As we wind down the summer, our diabetes radar continues to light up with blog and social media posts from around the Diabetes Online Community (DOC) -- from serious to chuckle-worthy. Here's a collection of posts that caught our eye during the month of August (in no particular order):
Who could pass up reading a post with the headline, "The Night My Son Nearly Died for a Sprite"? In our humble opinion, this is a new must-read by D-Mom Caitlin Edwards over at Beyond Type 1.
Over at SixUntilMe, our blogging friend Kerri Sparling has (yet another) moving video message that Community Matters. Yep, we totally agree, Kerri.
Speaking of our D-community, Chris Stocker at The Life of a Diabetic reflects on his years of participating in the weekly #DSMA chats and how that's made an impact on his life.
Shaking up this community is Ariel Lawrence, founder of Just A Little Suga, who's promoting her new diversity-embracing group "Diabetics on the Margins" on Instagram and elsewhere. That's another exciting new program supported by the nonprofit Beyond Type 1, and they're holding a kickoff brunch and panel in New York on Sept. 15.
D-Dad Tom Karlya has some intriguing thoughts about a world where CGM tech is prescribed at the time of diabetes diagnosis. Is that a place we're moving toward anytime soon? Hmmm.
What a story from our friend Stephen Shaul at Happy Medium, who recounts a scary moment more than a decade ago that recently came back to mind while attending the big diabetes educators' conference in Baltimore. Or as he describes it: "My best moment from #AADE18 didn't happen at AADE." Totally worth a read, and you may want to have box of tissues nearby...
The above-mentioned conference, the summertime annual meeting of the American Association of Diabetes Educators (AADE), brings thousands of experts together to share the latest and greatest in treating D-patients. This year, we enjoyed seeing a fresh new video circulating, that promotes the importance of using the most positive, supportive language possible about diabetes. And thanks to Australian blogging friend Renza for writing about the crucial need to Change the Conversation.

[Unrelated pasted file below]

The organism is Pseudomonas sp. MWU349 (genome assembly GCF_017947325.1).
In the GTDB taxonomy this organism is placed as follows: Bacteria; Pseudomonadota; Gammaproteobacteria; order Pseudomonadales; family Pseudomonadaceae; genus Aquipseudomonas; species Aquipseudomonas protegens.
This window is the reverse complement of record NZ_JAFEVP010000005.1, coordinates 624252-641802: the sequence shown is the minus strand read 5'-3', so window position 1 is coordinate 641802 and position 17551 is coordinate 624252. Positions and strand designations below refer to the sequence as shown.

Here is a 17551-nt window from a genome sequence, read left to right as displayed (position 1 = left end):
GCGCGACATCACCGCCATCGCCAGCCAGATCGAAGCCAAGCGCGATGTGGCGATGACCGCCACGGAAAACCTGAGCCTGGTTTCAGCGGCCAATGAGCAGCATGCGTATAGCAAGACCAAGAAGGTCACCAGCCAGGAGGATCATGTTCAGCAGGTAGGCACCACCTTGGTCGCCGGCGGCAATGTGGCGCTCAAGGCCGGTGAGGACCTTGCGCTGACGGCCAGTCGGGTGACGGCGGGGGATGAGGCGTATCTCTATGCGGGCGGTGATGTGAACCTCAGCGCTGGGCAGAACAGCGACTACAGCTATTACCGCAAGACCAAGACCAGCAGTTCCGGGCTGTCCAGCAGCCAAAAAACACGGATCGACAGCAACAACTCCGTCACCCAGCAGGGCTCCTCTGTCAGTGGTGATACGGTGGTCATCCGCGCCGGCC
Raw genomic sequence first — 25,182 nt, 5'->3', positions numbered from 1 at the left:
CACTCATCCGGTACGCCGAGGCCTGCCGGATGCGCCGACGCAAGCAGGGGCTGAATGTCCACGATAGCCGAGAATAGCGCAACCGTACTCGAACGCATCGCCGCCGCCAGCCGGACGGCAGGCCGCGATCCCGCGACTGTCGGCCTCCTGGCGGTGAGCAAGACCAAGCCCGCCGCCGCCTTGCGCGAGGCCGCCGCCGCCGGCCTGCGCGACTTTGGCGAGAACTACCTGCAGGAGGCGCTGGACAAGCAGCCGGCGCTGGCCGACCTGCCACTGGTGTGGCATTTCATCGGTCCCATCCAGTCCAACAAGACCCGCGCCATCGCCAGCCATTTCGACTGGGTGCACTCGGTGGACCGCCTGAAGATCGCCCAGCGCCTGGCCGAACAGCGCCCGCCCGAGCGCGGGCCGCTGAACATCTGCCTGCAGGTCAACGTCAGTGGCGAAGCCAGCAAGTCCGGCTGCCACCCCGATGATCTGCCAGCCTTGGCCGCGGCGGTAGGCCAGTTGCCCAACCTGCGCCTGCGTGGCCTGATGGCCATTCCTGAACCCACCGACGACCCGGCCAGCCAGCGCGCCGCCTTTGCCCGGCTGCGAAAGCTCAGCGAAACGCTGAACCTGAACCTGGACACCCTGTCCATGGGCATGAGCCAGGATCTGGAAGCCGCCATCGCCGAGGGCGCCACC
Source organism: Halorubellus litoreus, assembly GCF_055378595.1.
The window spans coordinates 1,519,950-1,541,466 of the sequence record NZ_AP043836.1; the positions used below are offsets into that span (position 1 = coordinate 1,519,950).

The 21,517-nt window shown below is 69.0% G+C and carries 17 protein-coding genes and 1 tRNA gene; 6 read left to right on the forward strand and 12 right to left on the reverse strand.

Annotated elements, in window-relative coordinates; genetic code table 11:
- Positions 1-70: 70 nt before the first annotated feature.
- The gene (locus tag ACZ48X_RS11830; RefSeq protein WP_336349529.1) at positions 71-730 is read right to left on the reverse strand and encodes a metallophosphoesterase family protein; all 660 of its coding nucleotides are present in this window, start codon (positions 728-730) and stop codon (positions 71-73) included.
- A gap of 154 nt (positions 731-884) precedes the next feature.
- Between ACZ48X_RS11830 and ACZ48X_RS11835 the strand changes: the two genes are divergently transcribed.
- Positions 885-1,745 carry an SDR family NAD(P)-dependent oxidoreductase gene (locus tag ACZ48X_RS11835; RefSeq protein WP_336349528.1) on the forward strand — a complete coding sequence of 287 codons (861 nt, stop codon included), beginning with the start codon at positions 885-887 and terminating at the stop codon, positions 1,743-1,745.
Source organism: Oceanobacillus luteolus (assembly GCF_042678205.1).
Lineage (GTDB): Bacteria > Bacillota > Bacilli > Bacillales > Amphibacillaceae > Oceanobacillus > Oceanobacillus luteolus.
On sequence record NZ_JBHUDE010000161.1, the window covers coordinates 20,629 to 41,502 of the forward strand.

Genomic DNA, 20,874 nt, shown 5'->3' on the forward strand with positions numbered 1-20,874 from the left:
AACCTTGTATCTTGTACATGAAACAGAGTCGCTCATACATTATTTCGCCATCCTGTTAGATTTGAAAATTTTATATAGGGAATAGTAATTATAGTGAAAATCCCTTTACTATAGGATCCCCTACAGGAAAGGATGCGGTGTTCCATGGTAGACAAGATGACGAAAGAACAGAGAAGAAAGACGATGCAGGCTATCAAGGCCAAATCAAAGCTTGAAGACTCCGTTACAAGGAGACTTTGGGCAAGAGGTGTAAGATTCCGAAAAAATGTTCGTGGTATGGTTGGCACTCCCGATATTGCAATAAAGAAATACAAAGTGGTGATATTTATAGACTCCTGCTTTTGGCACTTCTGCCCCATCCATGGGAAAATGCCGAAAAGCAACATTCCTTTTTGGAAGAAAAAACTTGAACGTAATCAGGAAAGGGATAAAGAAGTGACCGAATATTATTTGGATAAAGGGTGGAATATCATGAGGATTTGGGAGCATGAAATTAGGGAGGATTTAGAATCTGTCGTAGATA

Congrats also Jane Dickinson, our T1-peep and blogging friend who's also the Certified Diabetes Educator (CDE) who was named "2018 Educator of the Year" at the recent AADE conference! We're so proud of Jane, and certainly enjoy reading her blog posts, including this recent one paying tribute to her parents for how they helped her manage and live well with type 1 as she was growing up.
D-Dad Scott Benner who blogs at Arden's Day has a fun post about professional skiier and Olympic athlete Kris Freeman, who happens to be type 1 himself and often shows off his OmniPod and Dexcom. Scott shared a (kinda) guest post this past month, mentioning the FreemanFortitude blog where Kris shared some of his D-experiences recently.
At her TypeONEderful blog, Reva in Michigan ponders the issue of "Playing the Diabetes Card" and where she comes down on that in her own life with type 1.
What's the biggest difference-making thing in your diabetes world? That's a question T2 advocate and D-Dad Bennet Dunlap reflects on recently at Your Diabetes May Vary, where he examines an item that makes a huge impact on his daily life with type 2 diabetes.
Of course there are whole bunch on DOC'ers on Instagram, and one of our recent faves is Laura Pavlakovich at @You'reJustMyType. She's an incredibly talented photographer with T1D who lives in LA, and on Instagram (and Facebook) she shares stories of other regular folk from around our community who are just doing their thing(s) with diabetes. This post in particular caught our attention because it features a cool podcast we hadn't heard of, called Diabetic Tim. It's produced by longtime T1 PWD Tim Poulton in the UK, and has some great episodes. Awesome stuff there!
Back in the "good ol' days".... that's the theme of this post at The D in Emily, who thinks back on all that's changed in the world since she was growing up in the 70s. Sure, diabetes is one part of that. But it's a whole lot bigger than D, too.